In true pulp fashion, I’m going to leave that cliffhanger with you for the moment. More news soon, but rest assured that work continues on the books and the news isn’t as catastrophic as it might seem (though it did take me a bit of time to get my feet back under me after I found out).

Announcing: The Frogs of Doom Typo Challenge!!! [UPDATED! AGAIN!]

DOC WILDE AND THE FROGS OF DOOM
When I left a multi-book contract at Putnam and decided to publish my Doc Wilde adventure series independently, it was for various reasons including getting the lion’s share of the profits from my work and full creative control. Part of the latter was a desire to produce books that were at least as professionally wrought as those coming out of a publishing house, and of which I could be proud.

We see a lot of insult hurled at the indie publishing community. The fact that it has become so easy to publish has undeniably opened the gates to a lot of lazy, shoddy, unedited books. Some people refuse to see the other side of the equation, that a great many very talented writers who have either not been fortunate enough to break in with a traditional publisher yet, or who have opted to leave the old system as I have, now have the chance to share their work and possibly even make a living from it.

I’m not the first to set out to do things right, by any stretch. But I wanted to be one of the writers who prove that indie publishing can result in wonderful books, a group that gets larger all the time.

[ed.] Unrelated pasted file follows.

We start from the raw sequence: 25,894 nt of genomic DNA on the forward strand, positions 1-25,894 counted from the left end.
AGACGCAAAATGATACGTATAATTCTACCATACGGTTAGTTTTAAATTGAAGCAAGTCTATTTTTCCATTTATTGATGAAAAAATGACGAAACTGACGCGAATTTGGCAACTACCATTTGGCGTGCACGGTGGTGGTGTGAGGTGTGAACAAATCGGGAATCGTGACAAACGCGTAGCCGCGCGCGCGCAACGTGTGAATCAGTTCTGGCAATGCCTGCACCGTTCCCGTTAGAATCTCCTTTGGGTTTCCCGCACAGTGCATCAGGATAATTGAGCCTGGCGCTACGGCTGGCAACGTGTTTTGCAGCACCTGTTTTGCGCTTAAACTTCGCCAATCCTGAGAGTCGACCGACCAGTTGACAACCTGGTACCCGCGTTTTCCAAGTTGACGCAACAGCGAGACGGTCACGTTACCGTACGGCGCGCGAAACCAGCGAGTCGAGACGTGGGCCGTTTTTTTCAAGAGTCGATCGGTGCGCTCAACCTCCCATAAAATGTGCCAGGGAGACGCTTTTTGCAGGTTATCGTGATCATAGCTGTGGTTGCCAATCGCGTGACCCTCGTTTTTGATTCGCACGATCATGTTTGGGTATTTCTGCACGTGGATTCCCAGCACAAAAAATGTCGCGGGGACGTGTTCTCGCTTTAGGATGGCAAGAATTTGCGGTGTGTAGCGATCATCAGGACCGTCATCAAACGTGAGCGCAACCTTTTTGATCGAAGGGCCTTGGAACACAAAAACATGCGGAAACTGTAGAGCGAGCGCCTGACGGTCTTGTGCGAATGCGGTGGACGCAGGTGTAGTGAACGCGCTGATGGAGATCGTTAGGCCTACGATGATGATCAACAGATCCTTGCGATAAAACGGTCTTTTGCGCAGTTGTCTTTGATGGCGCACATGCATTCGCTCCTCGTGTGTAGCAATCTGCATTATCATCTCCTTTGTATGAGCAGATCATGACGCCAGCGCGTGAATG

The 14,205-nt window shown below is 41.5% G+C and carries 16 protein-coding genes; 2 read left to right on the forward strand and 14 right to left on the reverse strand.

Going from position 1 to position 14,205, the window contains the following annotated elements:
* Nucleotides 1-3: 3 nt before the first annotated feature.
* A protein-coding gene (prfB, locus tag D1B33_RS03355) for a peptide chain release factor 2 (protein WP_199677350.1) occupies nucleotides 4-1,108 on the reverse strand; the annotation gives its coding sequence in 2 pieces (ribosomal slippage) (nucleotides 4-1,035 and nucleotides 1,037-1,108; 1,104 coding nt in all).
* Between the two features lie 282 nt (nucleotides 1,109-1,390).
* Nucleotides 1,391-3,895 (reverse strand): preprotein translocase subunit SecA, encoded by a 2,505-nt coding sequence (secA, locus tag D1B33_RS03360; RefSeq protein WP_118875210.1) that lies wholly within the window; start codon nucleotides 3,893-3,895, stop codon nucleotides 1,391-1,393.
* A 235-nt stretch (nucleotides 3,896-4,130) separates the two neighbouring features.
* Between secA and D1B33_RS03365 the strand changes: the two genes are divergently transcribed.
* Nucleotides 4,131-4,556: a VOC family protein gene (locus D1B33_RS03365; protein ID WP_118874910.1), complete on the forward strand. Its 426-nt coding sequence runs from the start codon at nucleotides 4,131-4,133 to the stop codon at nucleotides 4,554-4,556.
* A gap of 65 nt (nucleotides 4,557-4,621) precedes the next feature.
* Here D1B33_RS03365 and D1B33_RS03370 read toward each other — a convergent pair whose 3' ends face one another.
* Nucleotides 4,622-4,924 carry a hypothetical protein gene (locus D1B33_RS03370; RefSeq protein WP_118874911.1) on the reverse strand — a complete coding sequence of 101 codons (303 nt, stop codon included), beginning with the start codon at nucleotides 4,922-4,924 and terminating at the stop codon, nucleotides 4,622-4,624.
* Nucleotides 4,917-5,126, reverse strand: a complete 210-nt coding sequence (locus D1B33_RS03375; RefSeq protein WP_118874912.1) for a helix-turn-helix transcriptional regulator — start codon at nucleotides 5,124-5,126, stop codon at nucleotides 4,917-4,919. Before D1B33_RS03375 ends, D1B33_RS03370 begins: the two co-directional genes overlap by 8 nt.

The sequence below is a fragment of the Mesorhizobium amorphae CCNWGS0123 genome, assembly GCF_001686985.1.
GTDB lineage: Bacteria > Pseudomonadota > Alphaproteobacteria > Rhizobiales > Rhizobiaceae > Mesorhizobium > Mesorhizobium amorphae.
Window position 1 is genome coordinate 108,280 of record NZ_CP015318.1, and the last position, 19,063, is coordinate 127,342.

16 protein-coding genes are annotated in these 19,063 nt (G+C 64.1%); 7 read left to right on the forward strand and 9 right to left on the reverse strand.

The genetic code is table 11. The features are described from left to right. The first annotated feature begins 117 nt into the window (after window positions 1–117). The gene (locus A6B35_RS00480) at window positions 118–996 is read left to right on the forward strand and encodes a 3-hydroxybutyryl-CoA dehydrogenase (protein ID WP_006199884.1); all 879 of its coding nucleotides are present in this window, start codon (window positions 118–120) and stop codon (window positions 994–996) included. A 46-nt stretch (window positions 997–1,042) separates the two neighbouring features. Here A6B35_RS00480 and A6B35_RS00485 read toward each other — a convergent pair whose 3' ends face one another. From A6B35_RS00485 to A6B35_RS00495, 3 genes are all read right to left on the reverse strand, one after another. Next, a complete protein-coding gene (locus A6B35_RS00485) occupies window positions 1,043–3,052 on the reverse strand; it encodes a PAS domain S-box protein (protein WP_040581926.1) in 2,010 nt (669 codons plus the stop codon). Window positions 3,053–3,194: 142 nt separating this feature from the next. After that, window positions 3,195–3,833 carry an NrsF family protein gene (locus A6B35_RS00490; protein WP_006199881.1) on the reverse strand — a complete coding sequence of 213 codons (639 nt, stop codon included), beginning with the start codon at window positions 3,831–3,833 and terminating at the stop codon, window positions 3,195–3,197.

One of the most common complaints I see about self-publishing is that the books are terribly edited, full of typos and bad spelling. As a writer who slaves over his prose with a goal of not needing to be edited, I was determined that no one be able to sling that particular brickbat my way. Which brings me to:

The Frogs of Doom Typo Challenge

From Monday, June 17, 2013 through Monday, June 24, 2013, everyone who emails  me (at docwildekickstarter@gmail.com) identifying a typo or misspelling in  Doc Wilde and The Frogs of Doom will be entered into a random drawing to win an autographed first edition hardback of the book, an autographed copy of the new deluxe second edition, and my thanks for pointing out something I can correct to make my book even better.

This applies only to the new edition from Outlaw Moon Books, and doesn’t include the excerpt from the next book in the back (that book is still being developed, so the text of the excerpt is essentially still in first draft form).

Any submissions which arrive prior to noon on Monday will be deleted. Likewise, any typos pointed out beforehand (in comments here or elsewhere) will disqualify you; I want people to have a fair shot at getting their entry in when the time is right.

If anyone wins the challenge, I will update this post with the news as well as writing a new post to announce it.

Good luck, intrepid readers!

UPDATE: It was pointed out to me that I really wasn’t allowing much time for the contest, so I’m adding a week and a few hours to the starting time. It will now begin Monday, June 17, 2013 at 5:00 pm EDT. I had also originally said the first person to identify a typo would win; now everyone who enters between 6/17/2013 and 6/24/2013 will have a chance to win.

On Unrealistic Expectations In Self-Publishing

Books, Books, Books

On his blog, author Tobias Buckell has posted an interesting counterpoint to some of the HUZZAH! of self-publishing out there:

I love this quote from the recent marketing guide that Smashwords published: